Fellow Ryan Calo spoke with James Temple of The San Francisco Chronicle on how great transparency and control by companies can actually improve the accuracy of personal data as well as consumer trust.
It's hard to get worked up about a word like "personalized."
Who doesn't want a product that's tailored to their one-of-a-kind selves, like fitted suits or fluffy monogrammed towels?
Which is probably why RapLeaf of San Francisco called their Mountain View conference on Thursday the "2011 Personalization Summit," as opposed to, say, the "Data Tracking Trade Show."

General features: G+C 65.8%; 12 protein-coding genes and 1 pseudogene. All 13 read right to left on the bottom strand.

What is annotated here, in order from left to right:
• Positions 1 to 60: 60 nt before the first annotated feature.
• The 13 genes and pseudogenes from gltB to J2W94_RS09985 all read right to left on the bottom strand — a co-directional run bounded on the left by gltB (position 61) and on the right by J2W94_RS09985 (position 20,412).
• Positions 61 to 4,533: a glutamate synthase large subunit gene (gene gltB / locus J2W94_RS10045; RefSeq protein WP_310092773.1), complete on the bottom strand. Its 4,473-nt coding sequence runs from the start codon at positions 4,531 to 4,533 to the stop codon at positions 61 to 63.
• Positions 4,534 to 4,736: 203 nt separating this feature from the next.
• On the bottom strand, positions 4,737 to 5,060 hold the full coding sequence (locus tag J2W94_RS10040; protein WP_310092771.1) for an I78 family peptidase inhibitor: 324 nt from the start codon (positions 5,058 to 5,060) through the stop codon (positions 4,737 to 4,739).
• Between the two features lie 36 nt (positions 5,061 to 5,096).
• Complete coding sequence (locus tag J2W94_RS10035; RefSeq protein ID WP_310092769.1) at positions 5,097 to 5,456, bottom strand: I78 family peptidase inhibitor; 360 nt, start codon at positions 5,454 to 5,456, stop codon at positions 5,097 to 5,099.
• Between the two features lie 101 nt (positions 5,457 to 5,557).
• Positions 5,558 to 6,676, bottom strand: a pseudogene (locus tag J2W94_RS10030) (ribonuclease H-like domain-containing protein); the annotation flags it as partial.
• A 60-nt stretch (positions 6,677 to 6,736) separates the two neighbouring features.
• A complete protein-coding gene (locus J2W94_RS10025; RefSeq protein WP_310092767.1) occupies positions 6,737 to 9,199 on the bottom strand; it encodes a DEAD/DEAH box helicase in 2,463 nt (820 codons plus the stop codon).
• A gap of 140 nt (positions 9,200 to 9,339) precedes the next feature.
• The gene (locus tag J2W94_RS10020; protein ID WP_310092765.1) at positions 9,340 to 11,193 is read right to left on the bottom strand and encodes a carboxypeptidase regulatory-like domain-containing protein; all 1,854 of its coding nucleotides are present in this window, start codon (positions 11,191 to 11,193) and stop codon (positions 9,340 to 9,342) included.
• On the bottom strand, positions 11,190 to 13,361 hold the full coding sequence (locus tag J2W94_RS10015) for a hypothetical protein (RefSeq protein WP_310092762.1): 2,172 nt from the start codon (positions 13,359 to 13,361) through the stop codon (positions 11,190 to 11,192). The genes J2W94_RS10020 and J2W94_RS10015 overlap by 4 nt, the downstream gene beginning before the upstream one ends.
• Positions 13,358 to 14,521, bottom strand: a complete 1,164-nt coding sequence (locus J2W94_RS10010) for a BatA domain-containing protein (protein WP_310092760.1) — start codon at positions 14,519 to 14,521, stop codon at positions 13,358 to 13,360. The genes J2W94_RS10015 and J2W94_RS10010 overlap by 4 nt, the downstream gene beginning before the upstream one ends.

Moreover, providing great transparency and control can actually improve the accuracy of personal data as well as consumer trust, said Ryan Calo, director of Stanford's Consumer Privacy Project and a panelist at the conference. Companies like Google, for instance, have allowed users to look at and correct information collected about them.
"It's a false dichotomy that innovation and privacy are opposed," said Calo, who also - credit where credit is due - pointed out the differing use of the terms tracking and personalization in different quarters.